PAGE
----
Be clear about cost expectations, warn FM experts
There is 'nothing good' about value engineering says Global FM Chair
Compromising on quality and safety is not an option, experts warned at MEFMA’s recent 2012 conference in Dubai.
As cost becomes an increasing bone of contention between service providers and clients, FM companies have been told to be transparent about what their costings are, and to make clients aware of the outcome of ‘short-cuts’.
"You have the responsibility of educating your clients on what is the total cost of ownership,” explained Teena Shouse, chairman of Global FM, the Global Facilities Management Association.
“Value engineering is the biggest oxymoron I have ever heard in my life. There is nothing good about taking the value out of something which may end up costing you more in the end."
She was supported by Nishant Ravindran, GM of Inaya Facilities Management, who said cost pressures were the biggest problem facing the industry.
"They will take on jobs below cost and then sacrifice on service delivery, which is the most negative impact you can have," he said at the conference, which was held at the Dubai World Trade Centre last week.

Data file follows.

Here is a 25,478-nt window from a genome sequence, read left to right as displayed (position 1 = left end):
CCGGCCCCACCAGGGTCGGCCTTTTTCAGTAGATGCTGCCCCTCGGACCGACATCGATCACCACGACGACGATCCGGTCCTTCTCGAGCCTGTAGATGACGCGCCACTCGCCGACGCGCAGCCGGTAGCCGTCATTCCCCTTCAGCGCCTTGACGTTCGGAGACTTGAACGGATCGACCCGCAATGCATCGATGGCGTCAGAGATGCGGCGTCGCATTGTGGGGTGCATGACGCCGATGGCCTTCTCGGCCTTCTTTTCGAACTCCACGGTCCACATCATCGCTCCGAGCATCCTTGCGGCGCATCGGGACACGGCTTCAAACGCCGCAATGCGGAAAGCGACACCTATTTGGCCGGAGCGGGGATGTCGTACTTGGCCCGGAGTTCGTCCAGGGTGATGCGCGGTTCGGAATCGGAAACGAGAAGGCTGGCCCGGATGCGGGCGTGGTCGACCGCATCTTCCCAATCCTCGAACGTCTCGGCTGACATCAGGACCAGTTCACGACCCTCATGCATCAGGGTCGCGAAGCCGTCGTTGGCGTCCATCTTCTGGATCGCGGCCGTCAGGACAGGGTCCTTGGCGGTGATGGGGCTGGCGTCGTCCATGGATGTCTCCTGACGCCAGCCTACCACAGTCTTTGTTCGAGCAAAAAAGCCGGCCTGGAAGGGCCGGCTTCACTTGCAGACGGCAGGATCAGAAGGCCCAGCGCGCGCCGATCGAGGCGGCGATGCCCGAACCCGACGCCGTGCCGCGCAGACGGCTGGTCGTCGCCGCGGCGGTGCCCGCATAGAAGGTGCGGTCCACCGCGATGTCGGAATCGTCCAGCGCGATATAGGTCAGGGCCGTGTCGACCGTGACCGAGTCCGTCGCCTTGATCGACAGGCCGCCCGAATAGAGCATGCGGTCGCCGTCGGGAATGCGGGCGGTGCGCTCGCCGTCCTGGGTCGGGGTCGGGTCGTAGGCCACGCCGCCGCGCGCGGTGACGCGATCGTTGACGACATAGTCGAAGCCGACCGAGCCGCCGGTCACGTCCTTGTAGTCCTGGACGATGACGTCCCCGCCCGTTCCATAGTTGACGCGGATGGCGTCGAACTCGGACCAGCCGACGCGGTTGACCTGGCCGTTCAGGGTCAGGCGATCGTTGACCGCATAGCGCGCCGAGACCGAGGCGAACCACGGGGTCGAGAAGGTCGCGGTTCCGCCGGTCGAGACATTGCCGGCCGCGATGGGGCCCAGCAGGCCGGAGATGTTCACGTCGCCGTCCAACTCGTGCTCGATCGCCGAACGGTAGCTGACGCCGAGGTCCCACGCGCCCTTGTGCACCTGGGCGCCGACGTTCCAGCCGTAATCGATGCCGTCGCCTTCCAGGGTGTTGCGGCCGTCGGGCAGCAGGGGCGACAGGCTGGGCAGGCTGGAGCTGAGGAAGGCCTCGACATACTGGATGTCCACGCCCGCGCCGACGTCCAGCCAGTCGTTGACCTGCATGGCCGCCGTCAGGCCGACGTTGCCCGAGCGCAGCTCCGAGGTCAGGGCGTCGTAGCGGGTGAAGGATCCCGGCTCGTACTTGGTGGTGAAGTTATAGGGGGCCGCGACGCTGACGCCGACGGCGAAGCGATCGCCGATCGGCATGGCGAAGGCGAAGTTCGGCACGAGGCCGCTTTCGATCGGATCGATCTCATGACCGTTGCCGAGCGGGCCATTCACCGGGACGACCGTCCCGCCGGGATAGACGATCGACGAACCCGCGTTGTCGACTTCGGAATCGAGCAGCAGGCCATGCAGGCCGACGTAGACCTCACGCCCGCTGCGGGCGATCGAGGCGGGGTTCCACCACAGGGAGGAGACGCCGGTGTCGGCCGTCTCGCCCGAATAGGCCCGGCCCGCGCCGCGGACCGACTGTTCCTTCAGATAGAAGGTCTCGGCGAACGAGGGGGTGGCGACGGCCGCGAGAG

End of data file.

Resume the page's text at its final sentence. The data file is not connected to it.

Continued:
Dubai Real Estate Regulatory Authority’s Marwan bin Ghalaita warned FMs against these practices, saying investors were becoming particularly picky when it came to investing, and that while buildings looked fantastic externally, internally they failed to impress and RERA had collated anecdotal evidence of common defects and problems.
"Most of the complaints we receive nowadays are that 'we do not have a separate meter for chiller services,' or 'some of the installations are very bad for the AC.'
"Some of them complain that the signage is not proper, and the response time of the maintenance is very weak," Ghalaita said.
Ali Al Suwaidi, MEFMA board member, added that clients needed to be educated when thinking that shortcuts could be made on elements such as fire safety.
"Fire safety cannot be compromised on because this is to do with Civil Defense compliance and has serious implications.
"We will try to educate them in a mature way; today we have support form the Abu Dhabi government, the Dubai government, from Qatar even, and we are going to the Saudi Arabian market this year.
"We want to educate people and, without you being involved and sharing best practice in the GCC, it will not happen fast. This is about evolution,” said Al Suwaidi.